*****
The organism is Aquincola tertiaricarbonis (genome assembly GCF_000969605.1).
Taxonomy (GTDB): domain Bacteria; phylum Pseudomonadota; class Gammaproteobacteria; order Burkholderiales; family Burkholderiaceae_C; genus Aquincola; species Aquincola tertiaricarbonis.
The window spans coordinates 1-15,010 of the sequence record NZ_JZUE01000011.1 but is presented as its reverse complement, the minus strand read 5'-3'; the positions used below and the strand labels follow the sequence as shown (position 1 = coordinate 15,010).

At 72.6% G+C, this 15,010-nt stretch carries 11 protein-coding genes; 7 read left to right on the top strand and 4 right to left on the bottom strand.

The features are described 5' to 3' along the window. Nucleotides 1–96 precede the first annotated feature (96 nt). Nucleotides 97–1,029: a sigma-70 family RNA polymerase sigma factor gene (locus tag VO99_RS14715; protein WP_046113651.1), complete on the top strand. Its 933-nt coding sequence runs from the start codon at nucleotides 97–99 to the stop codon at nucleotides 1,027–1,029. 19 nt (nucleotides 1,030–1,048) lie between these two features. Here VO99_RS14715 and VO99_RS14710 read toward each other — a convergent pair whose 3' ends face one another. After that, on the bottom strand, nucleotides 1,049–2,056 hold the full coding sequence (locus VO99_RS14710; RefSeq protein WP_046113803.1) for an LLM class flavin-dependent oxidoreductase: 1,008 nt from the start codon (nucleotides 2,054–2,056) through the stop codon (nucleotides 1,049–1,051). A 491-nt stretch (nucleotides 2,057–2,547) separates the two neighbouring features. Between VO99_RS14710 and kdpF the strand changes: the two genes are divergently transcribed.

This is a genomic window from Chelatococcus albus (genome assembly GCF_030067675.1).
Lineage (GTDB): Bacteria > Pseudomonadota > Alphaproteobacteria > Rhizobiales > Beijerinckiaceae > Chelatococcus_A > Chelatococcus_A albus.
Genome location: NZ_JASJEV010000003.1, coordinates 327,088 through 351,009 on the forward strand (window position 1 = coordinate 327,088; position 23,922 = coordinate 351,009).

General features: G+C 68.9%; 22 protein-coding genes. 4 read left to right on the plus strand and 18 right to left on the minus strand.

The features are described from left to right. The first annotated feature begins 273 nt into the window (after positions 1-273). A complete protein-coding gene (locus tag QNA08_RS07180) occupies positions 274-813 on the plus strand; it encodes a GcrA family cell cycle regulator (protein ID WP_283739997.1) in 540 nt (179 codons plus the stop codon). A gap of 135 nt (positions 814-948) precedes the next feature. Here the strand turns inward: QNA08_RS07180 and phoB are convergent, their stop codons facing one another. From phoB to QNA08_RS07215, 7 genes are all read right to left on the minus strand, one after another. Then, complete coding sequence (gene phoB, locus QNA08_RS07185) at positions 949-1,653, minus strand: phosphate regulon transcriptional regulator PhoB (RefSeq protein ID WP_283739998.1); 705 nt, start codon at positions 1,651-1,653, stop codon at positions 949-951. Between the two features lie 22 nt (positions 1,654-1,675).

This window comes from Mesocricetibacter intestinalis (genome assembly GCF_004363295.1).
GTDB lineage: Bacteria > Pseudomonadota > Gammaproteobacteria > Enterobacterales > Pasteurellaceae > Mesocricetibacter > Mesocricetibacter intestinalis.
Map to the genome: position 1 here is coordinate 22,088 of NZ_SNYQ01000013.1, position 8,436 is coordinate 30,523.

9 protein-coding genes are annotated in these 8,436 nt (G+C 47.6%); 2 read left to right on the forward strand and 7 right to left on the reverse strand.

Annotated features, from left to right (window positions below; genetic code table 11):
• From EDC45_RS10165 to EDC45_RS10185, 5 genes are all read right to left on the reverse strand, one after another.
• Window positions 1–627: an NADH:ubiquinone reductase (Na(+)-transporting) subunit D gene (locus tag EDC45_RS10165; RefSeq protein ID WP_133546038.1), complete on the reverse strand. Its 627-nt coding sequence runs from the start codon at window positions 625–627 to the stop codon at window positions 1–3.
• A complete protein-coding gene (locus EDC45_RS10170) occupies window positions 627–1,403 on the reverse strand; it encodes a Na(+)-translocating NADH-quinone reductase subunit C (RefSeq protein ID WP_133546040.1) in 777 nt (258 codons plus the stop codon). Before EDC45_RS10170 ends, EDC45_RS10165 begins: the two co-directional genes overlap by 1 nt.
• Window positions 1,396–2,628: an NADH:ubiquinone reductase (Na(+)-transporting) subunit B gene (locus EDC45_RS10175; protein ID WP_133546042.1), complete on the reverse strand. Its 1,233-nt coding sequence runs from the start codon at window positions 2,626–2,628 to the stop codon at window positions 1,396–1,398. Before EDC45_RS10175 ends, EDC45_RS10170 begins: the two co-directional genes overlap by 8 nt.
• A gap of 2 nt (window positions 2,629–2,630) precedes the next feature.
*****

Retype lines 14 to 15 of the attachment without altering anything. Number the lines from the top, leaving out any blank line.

9 protein-coding genes are annotated in these 8,436 nt (G+C 47.6%); 2 read left to right on the forward strand and 7 right to left on the reverse strand.

Annotated features, from left to right (window positions below; genetic code table 11):